Can the neural firing patterns of animals be associated with specific kinds of thoughts? (ie Thoughts related to food, mating, or neighborly aggression?)

I am curious about the speculations in yesterday's Neuroskpetic blog post, "What is My Cat Thinking" on Discover Magazine's site. The author ponders if measuring his cat's neural firing patterns upon confronting a neighbor's cat, and then observing if similar patterns appear at other times when the neighbor's cat is not present, can be used as evidence for his cat's "thinking" or memory of the other cat.

The author concludes, preemptively, that such an experiment would not demonstrate anything about the content of thought: "We have no idea how neural firing relates to consciousness in humans, let alone animals."

However, I am quite sure I have seen various papers published that use fMRI and neural patterns as evidence of particular states of mind. There are also social science experiments in which participants' brains are electrically stimulated, resulting in particular actions (grabbing of a pencil, for example), and then asked to explain the motivations for this action. These experiments would suggest that it is already assumed that specific brain patterns correlate to specific thoughts and actions.

I am wondering to what extent biologists have already studied neural firing in relation to consciousness and the content of thoughts. More specifically, can we infer the recall of specific memories from a neural firing pattern?


1 Answer 1


This is a complicated and loaded question. As Neuroskeptic noted, our understanding of consciousness is very poor (in fact, we don't know how to define it most of the time). To see some of the best current definitions, take a look at:

What are current neuronal explanations and models of 'consciousness'?

We definitely can't infer arbitrary properties of consciousness from something like fMRI. In general, we don't have a clear mapping from brain to mind, and thus all studies are inherently correlational in nature. Since all the work is correlational, it is thus not usually mentioned and the popular press tends to misconstrue this as a for-sure causal connection. But does that mean we can't infer any thoughts? No!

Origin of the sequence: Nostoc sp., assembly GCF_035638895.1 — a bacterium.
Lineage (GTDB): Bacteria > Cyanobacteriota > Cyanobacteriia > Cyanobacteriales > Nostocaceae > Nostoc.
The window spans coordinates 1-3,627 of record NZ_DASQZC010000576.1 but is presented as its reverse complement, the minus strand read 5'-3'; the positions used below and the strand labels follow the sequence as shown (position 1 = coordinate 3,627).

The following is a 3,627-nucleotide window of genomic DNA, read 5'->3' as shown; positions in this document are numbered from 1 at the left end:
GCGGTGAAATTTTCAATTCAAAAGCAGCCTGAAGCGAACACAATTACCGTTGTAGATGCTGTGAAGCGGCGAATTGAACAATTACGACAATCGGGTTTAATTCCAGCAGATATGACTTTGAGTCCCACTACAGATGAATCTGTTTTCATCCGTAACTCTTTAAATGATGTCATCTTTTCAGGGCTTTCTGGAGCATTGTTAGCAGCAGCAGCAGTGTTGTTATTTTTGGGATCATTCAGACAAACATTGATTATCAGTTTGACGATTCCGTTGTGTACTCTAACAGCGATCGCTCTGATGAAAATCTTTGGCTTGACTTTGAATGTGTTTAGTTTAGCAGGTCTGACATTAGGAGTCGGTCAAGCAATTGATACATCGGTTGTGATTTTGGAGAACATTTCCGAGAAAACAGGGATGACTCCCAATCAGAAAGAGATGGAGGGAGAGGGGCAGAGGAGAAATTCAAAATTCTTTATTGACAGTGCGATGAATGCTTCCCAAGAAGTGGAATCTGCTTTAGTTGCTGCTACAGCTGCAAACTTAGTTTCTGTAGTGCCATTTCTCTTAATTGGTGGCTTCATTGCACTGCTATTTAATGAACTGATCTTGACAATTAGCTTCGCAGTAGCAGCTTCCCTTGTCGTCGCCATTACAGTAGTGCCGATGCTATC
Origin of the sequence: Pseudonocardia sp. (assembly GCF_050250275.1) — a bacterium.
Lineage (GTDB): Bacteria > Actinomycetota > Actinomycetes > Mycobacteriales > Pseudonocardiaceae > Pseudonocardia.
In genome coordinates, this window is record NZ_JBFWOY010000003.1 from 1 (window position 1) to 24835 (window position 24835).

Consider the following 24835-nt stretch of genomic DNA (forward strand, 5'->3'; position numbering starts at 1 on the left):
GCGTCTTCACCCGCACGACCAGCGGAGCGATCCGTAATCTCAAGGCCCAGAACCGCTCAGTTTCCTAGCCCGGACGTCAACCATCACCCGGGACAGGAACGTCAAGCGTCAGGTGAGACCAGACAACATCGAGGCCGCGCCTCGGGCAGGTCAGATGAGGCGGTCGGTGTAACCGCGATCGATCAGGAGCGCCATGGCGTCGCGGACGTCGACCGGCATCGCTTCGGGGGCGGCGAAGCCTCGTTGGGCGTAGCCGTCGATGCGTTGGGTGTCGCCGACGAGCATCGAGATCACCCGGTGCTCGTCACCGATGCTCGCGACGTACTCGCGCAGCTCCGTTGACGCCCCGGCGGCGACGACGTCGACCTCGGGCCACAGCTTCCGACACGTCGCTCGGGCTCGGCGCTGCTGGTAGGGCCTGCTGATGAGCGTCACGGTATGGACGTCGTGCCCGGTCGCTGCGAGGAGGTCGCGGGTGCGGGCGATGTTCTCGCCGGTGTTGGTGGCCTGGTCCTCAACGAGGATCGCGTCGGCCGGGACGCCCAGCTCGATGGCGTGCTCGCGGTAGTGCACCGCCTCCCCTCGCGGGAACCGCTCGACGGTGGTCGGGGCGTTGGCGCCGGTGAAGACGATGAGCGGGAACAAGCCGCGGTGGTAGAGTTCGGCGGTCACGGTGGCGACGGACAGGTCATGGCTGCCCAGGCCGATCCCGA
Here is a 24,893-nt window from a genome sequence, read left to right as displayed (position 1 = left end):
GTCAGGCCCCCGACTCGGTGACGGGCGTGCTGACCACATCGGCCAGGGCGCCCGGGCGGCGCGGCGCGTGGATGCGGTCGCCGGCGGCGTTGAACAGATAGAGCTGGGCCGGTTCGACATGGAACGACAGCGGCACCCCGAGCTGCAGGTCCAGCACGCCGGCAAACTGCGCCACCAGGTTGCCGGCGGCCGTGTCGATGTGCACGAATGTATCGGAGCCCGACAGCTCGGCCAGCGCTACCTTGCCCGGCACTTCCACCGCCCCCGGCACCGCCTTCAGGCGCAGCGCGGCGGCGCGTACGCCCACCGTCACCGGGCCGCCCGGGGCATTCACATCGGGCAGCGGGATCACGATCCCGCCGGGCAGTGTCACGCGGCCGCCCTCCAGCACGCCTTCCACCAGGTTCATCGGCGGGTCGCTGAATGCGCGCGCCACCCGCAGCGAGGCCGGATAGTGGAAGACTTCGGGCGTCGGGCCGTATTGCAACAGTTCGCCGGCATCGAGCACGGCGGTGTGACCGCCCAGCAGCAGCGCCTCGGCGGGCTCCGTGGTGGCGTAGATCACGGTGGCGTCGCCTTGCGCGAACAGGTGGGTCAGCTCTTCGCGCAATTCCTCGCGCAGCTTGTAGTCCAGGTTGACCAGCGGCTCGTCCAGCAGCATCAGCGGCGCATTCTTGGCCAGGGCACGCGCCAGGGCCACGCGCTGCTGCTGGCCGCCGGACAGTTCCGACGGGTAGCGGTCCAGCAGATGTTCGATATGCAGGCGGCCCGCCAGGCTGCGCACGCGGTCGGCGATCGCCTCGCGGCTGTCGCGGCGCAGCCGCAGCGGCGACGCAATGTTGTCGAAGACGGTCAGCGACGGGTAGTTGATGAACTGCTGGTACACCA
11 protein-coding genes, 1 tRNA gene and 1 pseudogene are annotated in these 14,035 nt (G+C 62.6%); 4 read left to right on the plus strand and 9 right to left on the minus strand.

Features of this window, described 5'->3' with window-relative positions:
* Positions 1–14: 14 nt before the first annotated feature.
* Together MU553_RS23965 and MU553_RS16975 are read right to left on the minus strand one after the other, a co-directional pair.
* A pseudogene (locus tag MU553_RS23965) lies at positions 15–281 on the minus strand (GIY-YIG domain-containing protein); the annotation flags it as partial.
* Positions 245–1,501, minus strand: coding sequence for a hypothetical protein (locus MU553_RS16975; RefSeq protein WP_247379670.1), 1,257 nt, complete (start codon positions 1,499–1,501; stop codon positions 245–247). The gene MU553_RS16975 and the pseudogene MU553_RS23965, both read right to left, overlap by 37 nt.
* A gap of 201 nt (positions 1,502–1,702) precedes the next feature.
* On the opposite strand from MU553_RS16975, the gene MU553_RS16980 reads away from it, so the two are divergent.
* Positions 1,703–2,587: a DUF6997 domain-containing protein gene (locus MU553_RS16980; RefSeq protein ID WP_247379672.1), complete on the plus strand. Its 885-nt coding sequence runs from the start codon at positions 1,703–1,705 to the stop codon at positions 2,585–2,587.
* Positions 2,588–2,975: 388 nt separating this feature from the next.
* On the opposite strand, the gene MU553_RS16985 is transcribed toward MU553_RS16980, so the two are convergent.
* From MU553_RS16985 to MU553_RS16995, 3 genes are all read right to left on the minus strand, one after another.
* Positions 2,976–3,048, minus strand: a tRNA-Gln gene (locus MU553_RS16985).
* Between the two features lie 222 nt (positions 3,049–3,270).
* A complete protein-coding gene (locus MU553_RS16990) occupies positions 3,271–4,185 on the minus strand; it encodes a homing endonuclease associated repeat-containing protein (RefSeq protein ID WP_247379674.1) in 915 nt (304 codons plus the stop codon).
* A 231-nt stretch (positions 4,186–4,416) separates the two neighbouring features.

We can "read thoughts" well enough to produce an brain-computer interface. Adapted from my earlier answer:

Erik Ramsey is locked-in syndrome patient and is incapable of movement apart from his eyes. However, he has control of his brain enough to be distinguished by electrodes implanted into his cerebral cortex (Guenther, 2009). Although the sensors were implanted in the motor-area responsible for speech (which you would expect typical inviduals to have control over, since they can speak), the understanding of how to decode this is not full. Thus, the patient had to train in order to adapt to the system:

Accuracy of the volunteer's vowel productions with the synthesizer improved quickly with practice, with a 25% improvement in average hit rate (from 45% to 70%) and 46% decrease in average endpoint error from the first to the last block of a three-vowel task.

In a much more dramatic experiment, Adrian Owen has used brain imaging techniques as means of communicating with vegetative-state patients. It is known that visualizing playing-tennis and walking around the house produce very distinct (to an fMRI) activation in the brain. So Owen used that capability to allow a vegetative-state patient to answer yes-or-no questions. He asked the patient to imagine playing tennis for yes, navigating the house for no (Monti et al., 2010). Hence, neuroscientists think they can distinguish the thought of walking around the house versus playing tennis.

Of course, it is hard to say if this can be continued arbitrarily far, in practice or even in theory. For more info, see this question:

Is performance reducible to brain activity in an unambiguous way?


Guenther, F.H., Brumberg, J.S., Wright, E.J., Nieto-Castanon, A., Tourville, J.A., Panko, M., Law, R., Siebert, S.A., Bartels, J.L., Andreasen, D.S., Ehirim, P., Mao, H., & Kennedy, P.R. (2009). A wireless brain-machine interface for real-time speech synthesis. PLoS ONE, 4(12)

Monti MM, Vanhaudenhuyse A, Coleman MR, Boly M, Pickard JD, Tshibanda L, Owen AM, & Laureys S. (2010). Willful modulation of brain activity in disorders of consciousness. New England Journal of Medicine, 362(7):579-89.


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